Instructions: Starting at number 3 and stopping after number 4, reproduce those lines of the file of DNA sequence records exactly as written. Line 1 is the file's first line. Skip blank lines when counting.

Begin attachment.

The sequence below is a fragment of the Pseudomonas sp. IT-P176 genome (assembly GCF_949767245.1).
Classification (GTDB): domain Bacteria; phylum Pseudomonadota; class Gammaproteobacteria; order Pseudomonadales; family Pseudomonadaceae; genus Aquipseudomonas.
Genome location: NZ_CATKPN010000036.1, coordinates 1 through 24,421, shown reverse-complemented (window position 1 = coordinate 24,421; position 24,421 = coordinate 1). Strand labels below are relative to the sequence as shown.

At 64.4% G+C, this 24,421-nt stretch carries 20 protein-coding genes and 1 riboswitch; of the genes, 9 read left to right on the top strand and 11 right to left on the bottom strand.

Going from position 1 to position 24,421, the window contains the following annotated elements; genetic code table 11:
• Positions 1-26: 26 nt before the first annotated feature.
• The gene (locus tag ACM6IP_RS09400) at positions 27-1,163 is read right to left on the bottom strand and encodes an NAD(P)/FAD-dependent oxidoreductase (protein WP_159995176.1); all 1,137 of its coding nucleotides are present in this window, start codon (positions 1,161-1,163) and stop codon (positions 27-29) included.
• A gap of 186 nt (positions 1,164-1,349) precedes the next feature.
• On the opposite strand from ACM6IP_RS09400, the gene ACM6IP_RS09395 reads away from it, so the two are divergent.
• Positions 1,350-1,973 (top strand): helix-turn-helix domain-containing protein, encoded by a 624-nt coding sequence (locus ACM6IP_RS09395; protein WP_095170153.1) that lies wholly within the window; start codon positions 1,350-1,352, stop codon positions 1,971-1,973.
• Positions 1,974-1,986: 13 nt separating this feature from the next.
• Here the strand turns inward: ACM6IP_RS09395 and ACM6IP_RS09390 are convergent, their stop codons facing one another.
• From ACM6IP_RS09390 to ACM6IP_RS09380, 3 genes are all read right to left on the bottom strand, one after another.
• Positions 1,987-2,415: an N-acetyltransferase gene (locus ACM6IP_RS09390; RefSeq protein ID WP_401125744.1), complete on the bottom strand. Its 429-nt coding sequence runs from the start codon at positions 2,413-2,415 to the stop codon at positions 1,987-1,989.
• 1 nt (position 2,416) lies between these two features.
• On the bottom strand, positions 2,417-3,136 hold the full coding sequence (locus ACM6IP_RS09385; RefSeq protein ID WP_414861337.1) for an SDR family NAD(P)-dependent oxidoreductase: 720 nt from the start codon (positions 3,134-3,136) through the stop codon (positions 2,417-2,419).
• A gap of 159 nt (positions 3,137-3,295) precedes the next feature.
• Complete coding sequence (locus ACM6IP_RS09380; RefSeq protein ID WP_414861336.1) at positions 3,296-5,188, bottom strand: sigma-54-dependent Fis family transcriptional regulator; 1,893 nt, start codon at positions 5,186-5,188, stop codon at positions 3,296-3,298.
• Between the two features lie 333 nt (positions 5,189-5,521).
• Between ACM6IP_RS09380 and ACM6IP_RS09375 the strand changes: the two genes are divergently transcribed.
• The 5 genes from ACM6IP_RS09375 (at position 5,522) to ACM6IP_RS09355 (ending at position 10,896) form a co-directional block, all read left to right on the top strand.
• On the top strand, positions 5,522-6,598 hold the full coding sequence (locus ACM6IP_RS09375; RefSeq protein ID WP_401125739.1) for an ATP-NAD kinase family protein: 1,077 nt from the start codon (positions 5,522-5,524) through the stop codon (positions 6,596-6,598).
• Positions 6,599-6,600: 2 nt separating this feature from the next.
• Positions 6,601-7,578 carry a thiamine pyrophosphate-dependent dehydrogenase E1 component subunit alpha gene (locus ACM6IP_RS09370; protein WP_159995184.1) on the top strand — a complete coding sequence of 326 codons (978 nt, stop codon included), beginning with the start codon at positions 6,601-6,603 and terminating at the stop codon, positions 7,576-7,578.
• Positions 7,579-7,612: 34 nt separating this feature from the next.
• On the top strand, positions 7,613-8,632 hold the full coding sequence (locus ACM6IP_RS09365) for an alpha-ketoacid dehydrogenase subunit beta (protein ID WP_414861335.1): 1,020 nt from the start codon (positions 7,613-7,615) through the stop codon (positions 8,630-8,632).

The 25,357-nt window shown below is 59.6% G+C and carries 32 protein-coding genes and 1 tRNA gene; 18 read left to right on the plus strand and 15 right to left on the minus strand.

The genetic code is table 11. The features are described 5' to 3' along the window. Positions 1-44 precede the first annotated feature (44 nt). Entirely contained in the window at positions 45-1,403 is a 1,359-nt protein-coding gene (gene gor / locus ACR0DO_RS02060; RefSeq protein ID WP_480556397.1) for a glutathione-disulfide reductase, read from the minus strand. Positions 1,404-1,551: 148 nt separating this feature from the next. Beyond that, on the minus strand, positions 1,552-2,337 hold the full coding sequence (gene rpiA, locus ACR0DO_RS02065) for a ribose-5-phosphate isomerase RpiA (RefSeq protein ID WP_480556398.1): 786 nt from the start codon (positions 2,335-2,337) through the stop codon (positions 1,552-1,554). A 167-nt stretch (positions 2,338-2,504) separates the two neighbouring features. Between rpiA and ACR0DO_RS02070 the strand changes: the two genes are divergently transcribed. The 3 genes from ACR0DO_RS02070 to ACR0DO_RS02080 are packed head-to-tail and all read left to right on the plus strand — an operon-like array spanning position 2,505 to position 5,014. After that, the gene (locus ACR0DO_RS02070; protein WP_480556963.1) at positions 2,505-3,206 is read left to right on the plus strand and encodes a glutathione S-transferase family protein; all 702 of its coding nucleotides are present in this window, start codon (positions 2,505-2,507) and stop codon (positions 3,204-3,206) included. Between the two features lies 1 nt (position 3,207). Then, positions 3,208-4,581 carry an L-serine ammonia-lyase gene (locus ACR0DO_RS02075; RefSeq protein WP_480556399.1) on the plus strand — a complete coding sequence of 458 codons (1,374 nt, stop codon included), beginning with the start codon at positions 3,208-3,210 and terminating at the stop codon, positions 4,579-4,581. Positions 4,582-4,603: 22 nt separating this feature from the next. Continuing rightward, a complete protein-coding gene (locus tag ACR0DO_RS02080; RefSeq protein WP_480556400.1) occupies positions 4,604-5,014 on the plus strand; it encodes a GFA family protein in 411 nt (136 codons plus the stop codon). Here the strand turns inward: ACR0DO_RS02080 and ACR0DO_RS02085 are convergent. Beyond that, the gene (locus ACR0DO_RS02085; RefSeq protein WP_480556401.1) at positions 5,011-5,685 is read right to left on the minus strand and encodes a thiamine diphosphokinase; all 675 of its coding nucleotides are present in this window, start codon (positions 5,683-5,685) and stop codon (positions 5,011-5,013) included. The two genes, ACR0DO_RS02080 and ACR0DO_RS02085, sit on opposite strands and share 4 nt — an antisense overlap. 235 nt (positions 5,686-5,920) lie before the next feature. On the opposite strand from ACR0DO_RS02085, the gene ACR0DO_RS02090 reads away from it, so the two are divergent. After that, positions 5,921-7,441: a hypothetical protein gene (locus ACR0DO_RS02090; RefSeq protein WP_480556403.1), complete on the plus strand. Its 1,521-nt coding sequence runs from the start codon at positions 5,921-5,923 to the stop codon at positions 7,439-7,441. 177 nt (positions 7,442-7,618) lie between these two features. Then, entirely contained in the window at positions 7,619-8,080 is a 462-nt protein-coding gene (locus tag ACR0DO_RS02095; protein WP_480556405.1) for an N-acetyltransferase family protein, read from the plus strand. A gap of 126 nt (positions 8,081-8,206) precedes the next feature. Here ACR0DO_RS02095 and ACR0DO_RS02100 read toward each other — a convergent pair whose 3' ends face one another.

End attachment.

Genome location: NZ_CATKPN010000036.1, coordinates 1 through 24,421, shown reverse-complemented (window position 1 = coordinate 24,421; position 24,421 = coordinate 1). Strand labels below are relative to the sequence as shown.

At 64.4% G+C, this 24,421-nt stretch carries 20 protein-coding genes and 1 riboswitch; of the genes, 9 read left to right on the top strand and 11 right to left on the bottom strand.